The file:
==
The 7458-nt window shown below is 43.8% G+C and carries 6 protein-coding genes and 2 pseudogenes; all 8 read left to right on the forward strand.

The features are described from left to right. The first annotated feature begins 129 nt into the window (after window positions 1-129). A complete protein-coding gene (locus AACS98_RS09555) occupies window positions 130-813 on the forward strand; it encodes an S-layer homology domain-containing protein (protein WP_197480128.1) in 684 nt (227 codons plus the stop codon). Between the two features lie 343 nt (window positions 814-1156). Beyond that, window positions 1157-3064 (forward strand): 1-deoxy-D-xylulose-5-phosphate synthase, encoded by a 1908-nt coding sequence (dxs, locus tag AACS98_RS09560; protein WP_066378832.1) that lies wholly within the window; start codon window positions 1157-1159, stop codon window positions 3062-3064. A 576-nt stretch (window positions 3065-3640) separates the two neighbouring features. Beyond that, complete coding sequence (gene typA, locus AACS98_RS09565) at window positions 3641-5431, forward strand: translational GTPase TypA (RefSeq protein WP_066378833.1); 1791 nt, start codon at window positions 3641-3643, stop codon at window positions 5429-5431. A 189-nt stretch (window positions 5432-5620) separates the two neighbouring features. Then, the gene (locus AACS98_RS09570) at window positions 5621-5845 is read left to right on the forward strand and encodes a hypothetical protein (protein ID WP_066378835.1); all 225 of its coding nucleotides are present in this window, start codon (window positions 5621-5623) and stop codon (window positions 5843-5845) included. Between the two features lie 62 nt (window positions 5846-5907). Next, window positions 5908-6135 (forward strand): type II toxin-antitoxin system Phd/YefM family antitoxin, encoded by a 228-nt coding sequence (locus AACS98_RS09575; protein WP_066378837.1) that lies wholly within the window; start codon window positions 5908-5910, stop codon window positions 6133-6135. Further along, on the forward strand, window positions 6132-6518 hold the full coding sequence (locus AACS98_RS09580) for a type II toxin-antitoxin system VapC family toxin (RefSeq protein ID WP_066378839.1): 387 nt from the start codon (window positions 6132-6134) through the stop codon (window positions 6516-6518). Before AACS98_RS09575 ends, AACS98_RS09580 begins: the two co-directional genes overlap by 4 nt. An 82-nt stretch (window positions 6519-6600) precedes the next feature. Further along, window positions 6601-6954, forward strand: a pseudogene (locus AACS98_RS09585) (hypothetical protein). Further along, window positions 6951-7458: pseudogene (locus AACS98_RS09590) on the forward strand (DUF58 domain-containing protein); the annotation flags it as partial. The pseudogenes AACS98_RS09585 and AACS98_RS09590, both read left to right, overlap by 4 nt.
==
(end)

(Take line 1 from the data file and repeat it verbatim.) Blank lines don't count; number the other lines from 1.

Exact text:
The 7458-nt window shown below is 43.8% G+C and carries 6 protein-coding genes and 2 pseudogenes; all 8 read left to right on the forward strand.